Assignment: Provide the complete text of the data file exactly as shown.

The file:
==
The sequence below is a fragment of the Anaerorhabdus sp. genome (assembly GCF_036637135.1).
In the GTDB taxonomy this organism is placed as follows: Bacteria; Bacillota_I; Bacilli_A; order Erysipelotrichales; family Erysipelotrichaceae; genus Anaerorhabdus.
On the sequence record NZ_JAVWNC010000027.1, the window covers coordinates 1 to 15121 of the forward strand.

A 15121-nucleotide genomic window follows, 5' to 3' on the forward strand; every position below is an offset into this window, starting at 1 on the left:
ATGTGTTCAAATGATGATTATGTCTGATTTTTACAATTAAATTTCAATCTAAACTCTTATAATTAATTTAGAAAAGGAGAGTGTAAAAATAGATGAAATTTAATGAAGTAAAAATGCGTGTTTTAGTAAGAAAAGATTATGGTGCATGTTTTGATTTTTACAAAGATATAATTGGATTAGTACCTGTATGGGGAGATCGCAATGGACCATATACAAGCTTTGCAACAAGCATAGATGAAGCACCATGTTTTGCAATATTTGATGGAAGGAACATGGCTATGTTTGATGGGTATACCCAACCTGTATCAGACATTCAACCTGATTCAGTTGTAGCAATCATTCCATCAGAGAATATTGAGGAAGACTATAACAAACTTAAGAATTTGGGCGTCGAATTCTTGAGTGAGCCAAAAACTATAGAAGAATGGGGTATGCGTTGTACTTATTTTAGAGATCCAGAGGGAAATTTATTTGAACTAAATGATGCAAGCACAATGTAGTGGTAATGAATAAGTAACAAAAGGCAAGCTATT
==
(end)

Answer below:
The sequence below is a fragment of the Anaerorhabdus sp. genome (assembly GCF_036637135.1).
In the GTDB taxonomy this organism is placed as follows: Bacteria; Bacillota_I; Bacilli_A; order Erysipelotrichales; family Erysipelotrichaceae; genus Anaerorhabdus.
On the sequence record NZ_JAVWNC010000027.1, the window covers coordinates 1 to 15121 of the forward strand.

A 15121-nucleotide genomic window follows, 5' to 3' on the forward strand; every position below is an offset into this window, starting at 1 on the left:
ATGTGTTCAAATGATGATTATGTCTGATTTTTACAATTAAATTTCAATCTAAACTCTTATAATTAATTTAGAAAAGGAGAGTGTAAAAATAGATGAAATTTAATGAAGTAAAAATGCGTGTTTTAGTAAGAAAAGATTATGGTGCATGTTTTGATTTTTACAAAGATATAATTGGATTAGTACCTGTATGGGGAGATCGCAATGGACCATATACAAGCTTTGCAACAAGCATAGATGAAGCACCATGTTTTGCAATATTTGATGGAAGGAACATGGCTATGTTTGATGGGTATACCCAACCTGTATCAGACATTCAACCTGATTCAGTTGTAGCAATCATTCCATCAGAGAATATTGAGGAAGACTATAACAAACTTAAGAATTTGGGCGTCGAATTCTTGAGTGAGCCAAAAACTATAGAAGAATGGGGTATGCGTTGTACTTATTTTAGAGATCCAGAGGGAAATTTATTTGAACTAAATGATGCAAGCACAATGTAGTGGTAATGAATAAGTAACAAAAGGCAAGCTATT